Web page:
First, it is always better to avoid making the first move. Ideally, you would like the company to put a number on the table and allow you to respond. You can try to postpone the issue, especially if this is a first interview, by saying that you want to focus on the fit between you and the company, and leave questions of compensation until you know that both sides are sincerely interested.

At times, though, this is not an option. In that case, it goes without saying that any number you select should not be astronomical. What is less obvious, perhaps, is that the number should not be unrealistically low. The right answer should be the product of research into industry norms. Try to get a sense of the range offered to people with equivalent experience, similar skills, and comparable education to you. Narrow that range by considering company size and location, since those factors make a difference. You can be comfortable offering a number at the top of that range, but you have to know that range before you put a number on the table.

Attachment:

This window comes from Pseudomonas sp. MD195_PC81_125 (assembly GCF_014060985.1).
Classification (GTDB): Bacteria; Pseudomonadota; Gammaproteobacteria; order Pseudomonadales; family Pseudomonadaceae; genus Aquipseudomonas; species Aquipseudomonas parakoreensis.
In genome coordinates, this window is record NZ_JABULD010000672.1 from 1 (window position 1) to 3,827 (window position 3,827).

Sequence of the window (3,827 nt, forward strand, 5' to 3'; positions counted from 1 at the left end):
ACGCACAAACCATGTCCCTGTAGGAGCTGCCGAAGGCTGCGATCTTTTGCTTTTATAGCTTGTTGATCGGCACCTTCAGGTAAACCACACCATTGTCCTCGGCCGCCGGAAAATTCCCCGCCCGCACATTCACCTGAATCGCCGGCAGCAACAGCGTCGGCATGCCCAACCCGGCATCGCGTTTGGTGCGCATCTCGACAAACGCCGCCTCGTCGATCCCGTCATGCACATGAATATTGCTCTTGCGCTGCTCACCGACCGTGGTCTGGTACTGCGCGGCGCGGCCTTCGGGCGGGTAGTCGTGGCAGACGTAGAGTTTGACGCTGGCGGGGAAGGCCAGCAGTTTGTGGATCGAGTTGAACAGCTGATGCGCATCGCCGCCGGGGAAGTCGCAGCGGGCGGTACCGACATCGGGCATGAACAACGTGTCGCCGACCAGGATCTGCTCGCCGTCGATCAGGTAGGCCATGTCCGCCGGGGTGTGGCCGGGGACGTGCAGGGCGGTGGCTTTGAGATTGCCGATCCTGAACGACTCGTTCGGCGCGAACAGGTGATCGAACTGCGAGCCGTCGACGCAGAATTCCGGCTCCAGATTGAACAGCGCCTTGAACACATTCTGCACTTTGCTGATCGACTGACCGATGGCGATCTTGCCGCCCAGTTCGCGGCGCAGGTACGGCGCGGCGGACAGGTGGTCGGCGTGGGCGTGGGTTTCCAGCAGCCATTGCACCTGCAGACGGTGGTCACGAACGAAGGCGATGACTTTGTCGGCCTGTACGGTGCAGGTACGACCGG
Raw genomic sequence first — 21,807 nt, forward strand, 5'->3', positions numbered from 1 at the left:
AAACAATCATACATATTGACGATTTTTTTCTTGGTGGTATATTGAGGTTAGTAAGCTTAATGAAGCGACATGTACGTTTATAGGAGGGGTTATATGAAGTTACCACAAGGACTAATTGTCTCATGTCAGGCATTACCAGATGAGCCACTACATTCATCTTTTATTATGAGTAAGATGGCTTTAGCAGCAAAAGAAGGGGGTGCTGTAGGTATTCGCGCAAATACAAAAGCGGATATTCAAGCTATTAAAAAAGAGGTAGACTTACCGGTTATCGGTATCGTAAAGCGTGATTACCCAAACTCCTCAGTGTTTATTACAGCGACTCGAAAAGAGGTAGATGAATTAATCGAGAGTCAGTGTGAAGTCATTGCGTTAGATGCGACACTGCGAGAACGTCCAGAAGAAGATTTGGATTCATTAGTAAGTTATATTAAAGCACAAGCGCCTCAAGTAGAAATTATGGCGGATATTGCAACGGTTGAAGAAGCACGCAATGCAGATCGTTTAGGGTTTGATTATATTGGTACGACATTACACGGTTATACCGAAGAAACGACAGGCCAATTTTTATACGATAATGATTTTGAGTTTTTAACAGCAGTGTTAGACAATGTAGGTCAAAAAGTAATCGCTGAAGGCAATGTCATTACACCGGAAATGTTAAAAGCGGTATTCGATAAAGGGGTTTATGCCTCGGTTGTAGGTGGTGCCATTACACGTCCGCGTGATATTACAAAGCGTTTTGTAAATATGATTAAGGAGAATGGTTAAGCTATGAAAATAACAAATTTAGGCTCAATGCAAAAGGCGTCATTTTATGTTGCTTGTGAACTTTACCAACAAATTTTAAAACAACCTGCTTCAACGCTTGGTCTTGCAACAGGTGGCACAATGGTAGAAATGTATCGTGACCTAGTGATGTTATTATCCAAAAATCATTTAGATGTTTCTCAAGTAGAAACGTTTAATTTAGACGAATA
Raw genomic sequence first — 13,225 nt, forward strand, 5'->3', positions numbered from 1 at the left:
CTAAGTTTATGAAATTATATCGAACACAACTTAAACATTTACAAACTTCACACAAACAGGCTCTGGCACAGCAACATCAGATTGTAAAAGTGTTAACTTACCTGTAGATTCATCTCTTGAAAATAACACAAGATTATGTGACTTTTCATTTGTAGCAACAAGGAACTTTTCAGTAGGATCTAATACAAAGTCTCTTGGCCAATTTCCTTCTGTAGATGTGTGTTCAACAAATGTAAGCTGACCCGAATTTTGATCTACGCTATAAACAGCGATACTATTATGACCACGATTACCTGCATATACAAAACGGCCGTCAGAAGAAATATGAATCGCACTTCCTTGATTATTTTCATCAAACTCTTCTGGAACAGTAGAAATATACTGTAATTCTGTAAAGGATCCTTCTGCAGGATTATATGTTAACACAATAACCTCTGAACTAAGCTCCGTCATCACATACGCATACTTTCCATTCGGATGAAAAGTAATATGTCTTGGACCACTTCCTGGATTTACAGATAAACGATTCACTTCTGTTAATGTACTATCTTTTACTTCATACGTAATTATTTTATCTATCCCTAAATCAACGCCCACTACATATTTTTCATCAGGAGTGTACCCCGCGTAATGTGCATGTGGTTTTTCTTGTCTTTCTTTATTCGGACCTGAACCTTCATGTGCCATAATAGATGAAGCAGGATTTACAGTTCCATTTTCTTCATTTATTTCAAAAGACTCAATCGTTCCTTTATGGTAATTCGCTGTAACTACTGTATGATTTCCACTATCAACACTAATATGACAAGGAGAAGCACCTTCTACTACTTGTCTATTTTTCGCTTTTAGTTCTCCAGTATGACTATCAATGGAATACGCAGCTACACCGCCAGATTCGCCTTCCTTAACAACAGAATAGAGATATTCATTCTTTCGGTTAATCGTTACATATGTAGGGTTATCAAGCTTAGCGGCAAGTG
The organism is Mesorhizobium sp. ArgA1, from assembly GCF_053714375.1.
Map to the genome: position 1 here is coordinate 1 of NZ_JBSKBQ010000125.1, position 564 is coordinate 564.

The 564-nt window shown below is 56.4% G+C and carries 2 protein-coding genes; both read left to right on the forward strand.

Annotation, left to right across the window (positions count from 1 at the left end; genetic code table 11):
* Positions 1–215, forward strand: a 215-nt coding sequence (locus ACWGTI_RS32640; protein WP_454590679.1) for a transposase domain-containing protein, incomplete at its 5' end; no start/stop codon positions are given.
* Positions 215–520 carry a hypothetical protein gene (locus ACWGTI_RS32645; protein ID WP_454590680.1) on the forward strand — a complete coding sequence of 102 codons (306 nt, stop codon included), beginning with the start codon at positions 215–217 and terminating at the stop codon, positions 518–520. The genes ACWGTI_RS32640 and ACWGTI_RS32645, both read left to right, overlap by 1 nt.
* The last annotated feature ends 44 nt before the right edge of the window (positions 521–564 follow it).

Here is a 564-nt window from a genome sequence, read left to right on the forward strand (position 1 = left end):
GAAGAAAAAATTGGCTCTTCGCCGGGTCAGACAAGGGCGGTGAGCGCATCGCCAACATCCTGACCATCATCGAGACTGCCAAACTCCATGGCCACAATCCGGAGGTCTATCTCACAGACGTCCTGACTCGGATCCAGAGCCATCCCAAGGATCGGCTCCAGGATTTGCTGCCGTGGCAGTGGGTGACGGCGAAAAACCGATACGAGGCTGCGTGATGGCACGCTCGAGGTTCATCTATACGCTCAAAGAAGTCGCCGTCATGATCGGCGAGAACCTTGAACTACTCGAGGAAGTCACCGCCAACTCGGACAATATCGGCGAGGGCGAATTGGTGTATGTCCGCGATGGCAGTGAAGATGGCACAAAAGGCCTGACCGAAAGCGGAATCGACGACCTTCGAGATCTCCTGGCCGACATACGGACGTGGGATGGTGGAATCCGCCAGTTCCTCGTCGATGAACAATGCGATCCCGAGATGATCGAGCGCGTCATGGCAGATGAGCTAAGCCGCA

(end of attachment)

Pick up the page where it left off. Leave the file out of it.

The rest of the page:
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Where do you see yourself in five years?

This question appears again and again. Its trickiness lies only in the fact that the interviewer wants to know, perhaps among other things, that you plan to be with the company for a substantial time if you are hired. You can say a lot about your interest in improving your skills, educating yourself further, and making increasing contributions in your work. Whatever you decide to say, you want to say that all of those things should be happening at a great company where you can make a difference by utilizing your expertise. For extra credit, tie your vision of your future self to specifics about the company's operations.

What would your ideal job be like?

True or not, for the purposes of the interview, your ideal job looks very much like the one you are applying for at this very company.

This is another situation in which it helps to know a lot about the company. That knowledge can be the basis for your description of an ideal job that is attainable in the current context, even if it is not exactly the job in question today.

The question might be phrased differently: "Where would you really like to work?" The answer should still focus on the virtues of the current position. It should also reiterate your desire to work for an excellent company where you can apply your skills and experience.